HHS Issues Annual Health, United States Report, with Special Profile of Women's Health
For Release: Immediately (June 18, 1996)
Contact: NCHS Press Office, Sandra Smith or Jeffrey Lancashire (301) 458-4800
HHS Secretary Donna E. Shalala today released a special report on the health of American women, as HHS issued the 20th edition of its annual report on the Nation's health, Health, United States, 1995.
Prepared by the National Center for Health Statistics, the annual report covers health status, health care resources and utilization, and health care expenditures. A special chartbook section this year tracks major trends in women's health and compares the health of women and men.
"We need to pay more attention to women's health issues," said Secretary Shalala. "Much of this report contains good news for women, but these statistics also tell us that there remains a great deal of work ahead. The Clinton Administration has committed to do its part toward improving the health of American women."
Since 1993 HHS has launched a number of initiatives aimed at special health needs for women. These include a first-ever National Breast Cancer Plan, as well as new efforts to counter domestic violence, including a new toll-free hot-line for reporting or discussing abuse (1-800-799-SAFE).
Among the women's health highlights in today's report:
Life expectancy at birth for U.S. women is 79 years now, up from 48 years at the turn of the century and almost 7 years longer than for men. Death rates for most causes are higher for men than for women.
Heart disease is the leading cause of death for all women, but for those aged 25-74 years, cancer is the leading cause of death and lung cancer the leading cause of cancer mortality.
Death rates due to smoking-related illnesses are rising rapidly among women. Between the early 1970's and the early 1990's, the incidence of lung cancer more than doubled and the death rate for lung cancer almost tripled among women. The death rate for chronic obstructive pulmonary diseases (includes asthma, bronchitis, and emphysema) more than doubled for women between 1979 and 1993.
As tobacco use declined over the past few decades, the drop has been more notable for men. In 1965, 52 percent of men 18 years of age and over and 34 percent of women smoked; by 1990 men were only slightly more likely (28 percent) than women to smoke (23 percent), with little change from 1990 to the present.
The pattern of breast cancer incidence and mortality differs by race. Between 1973 and 1991 breast cancer incidence was 15-25 percent higher for white women, but mortality among black women is higher and that gap is increasing. In 1993 breast cancer mortality was 28 percent higher for black women.
The percent of women 50 years of age and over who had a mammogram in the past 2 years more than doubled between 1987 and 1993, from 27 to 60 percent. However, the use of mammography varied significantly by health care coverage. In 1993 women 50-64 years of age enrolled in HMO's were 3 times as likely to have a recent mammogram as women with no insurance.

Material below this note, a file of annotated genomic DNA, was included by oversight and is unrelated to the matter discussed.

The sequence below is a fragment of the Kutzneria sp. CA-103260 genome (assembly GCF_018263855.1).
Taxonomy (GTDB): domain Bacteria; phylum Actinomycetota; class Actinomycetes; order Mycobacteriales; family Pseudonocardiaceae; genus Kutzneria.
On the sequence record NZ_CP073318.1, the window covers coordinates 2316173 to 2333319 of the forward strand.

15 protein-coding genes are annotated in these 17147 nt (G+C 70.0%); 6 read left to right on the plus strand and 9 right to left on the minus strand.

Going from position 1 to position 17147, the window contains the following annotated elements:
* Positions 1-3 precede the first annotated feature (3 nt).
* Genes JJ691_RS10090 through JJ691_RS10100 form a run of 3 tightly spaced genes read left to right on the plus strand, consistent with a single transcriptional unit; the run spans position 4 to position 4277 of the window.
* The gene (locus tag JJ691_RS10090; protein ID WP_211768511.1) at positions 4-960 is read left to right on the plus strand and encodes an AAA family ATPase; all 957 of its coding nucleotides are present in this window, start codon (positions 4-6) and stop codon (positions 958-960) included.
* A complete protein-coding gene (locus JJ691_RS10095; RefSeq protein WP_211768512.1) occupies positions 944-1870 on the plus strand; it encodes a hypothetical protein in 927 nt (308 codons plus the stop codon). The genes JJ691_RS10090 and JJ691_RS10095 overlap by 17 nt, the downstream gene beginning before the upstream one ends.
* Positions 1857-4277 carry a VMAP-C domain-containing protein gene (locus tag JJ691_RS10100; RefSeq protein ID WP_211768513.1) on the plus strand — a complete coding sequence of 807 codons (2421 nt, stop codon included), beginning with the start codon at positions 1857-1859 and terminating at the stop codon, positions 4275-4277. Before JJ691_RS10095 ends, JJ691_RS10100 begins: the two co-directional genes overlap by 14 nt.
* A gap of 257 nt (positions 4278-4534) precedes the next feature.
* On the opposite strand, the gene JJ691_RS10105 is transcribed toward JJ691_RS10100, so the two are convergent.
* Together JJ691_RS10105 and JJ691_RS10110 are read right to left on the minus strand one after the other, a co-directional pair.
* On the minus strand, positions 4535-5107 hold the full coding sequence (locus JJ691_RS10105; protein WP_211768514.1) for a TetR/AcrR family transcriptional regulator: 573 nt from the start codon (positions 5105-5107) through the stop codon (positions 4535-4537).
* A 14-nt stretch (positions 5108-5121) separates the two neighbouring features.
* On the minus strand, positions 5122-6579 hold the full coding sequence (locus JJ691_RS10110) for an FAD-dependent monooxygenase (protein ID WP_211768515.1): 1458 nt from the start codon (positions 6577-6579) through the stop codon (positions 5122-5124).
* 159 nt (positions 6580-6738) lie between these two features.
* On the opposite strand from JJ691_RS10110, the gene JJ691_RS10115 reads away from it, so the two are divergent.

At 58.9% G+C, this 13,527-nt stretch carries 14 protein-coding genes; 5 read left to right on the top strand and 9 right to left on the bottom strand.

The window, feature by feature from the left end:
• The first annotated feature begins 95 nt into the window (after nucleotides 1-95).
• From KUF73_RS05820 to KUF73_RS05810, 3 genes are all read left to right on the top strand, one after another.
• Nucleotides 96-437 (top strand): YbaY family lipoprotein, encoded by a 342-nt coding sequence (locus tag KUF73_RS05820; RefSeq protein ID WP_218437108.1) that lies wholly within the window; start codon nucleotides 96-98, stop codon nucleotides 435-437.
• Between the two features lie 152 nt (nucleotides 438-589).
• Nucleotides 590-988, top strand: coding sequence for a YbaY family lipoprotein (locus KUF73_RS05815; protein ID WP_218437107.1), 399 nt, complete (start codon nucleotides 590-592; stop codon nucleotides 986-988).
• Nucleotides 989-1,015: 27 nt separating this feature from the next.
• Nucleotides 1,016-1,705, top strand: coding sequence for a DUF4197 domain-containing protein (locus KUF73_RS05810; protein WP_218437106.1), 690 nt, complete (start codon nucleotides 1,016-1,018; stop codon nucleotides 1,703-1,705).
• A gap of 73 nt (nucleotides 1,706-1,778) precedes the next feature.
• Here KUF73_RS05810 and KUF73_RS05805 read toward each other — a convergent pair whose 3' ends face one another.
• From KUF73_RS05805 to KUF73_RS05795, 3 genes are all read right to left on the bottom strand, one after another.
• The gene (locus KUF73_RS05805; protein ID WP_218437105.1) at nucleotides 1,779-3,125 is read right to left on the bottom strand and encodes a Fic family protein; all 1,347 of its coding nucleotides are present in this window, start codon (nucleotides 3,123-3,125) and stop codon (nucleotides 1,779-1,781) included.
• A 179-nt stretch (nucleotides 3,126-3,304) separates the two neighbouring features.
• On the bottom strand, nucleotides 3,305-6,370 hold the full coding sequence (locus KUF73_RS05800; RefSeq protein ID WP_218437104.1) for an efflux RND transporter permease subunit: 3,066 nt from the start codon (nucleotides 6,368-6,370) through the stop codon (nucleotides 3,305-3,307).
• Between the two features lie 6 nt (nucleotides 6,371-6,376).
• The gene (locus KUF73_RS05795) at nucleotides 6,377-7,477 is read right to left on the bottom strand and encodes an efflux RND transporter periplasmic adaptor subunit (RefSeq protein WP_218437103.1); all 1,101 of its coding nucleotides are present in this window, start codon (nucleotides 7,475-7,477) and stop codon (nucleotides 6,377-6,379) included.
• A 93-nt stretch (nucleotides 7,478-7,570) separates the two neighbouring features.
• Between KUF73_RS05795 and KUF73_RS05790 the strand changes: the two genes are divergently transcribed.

Almost a third of adult women lead a sedentary life, and the proportion of women who are overweight has increased from 1 in 4 to 1 in 3 over the past decade.
AIDS and AIDS-opportunistic illnesses among women in the United States have been increasing, diminishing the gender differential in the prevalence and impact of AIDS. In 1985 AIDS-opportunistic illnesses were an estimated 13 times as prevalent among men as among women, but with the latest data for 1994, the rate among men was just under 5 times that for women.
Although men are still at higher risk than women for many fatal diseases, women are at higher risk for many nonfatal chronic conditions, including arthritis and osteoporosis. Severe or moderately reduced bone density affects 7 out of 10 women over age 50, and arthritis affected a third of women aged 45-64 years and half of women aged 65 years and over.
Because many of the conditions that are more prevalent among women are disabling, middle-aged and older women are about 80 percent more likely than men to report difficulties taking care of themselves or their homes. And women are much more likely to be under the care of a home health agency.
Women, and particularly poor women, were much more likely to be victims of violent crime committed by an intimate (a current or former partner) or relative. In 1992-93 the victimization rate of women by intimates was nearly 7 times as high for women as for men, and for women in the lowest income group more than 4 times that for women in the highest income group.
The annual Health, United States report provides a comprehensive survey of the major indicators of health in America. The report also examines health care resources and utilization.
According to the new report, HMO enrollment is increasing, with 18 percent of the population -- 46 million people -- enrolled in health maintenance organizations in 1995. HMO enrollment ranged from 11 percent in the South to 29 percent in the West.
The age-adjusted proportion of persons with private health care coverage dropped from 77 to 70 percent for those under 65 years of age, and there was an increase from 6 to 10 percent in the population covered by Medicaid between 1989 and 1994.
Health care coverage was closely associated with family income. Among persons with the lowest family income of less than $14,000, 35 percent were without health care coverage. The situation was little improved for those in the income group of $14,000 to $25,000, where 30 percent were without coverage. In the highest income group ($50,000 or more), only 6 percent had no health care coverage.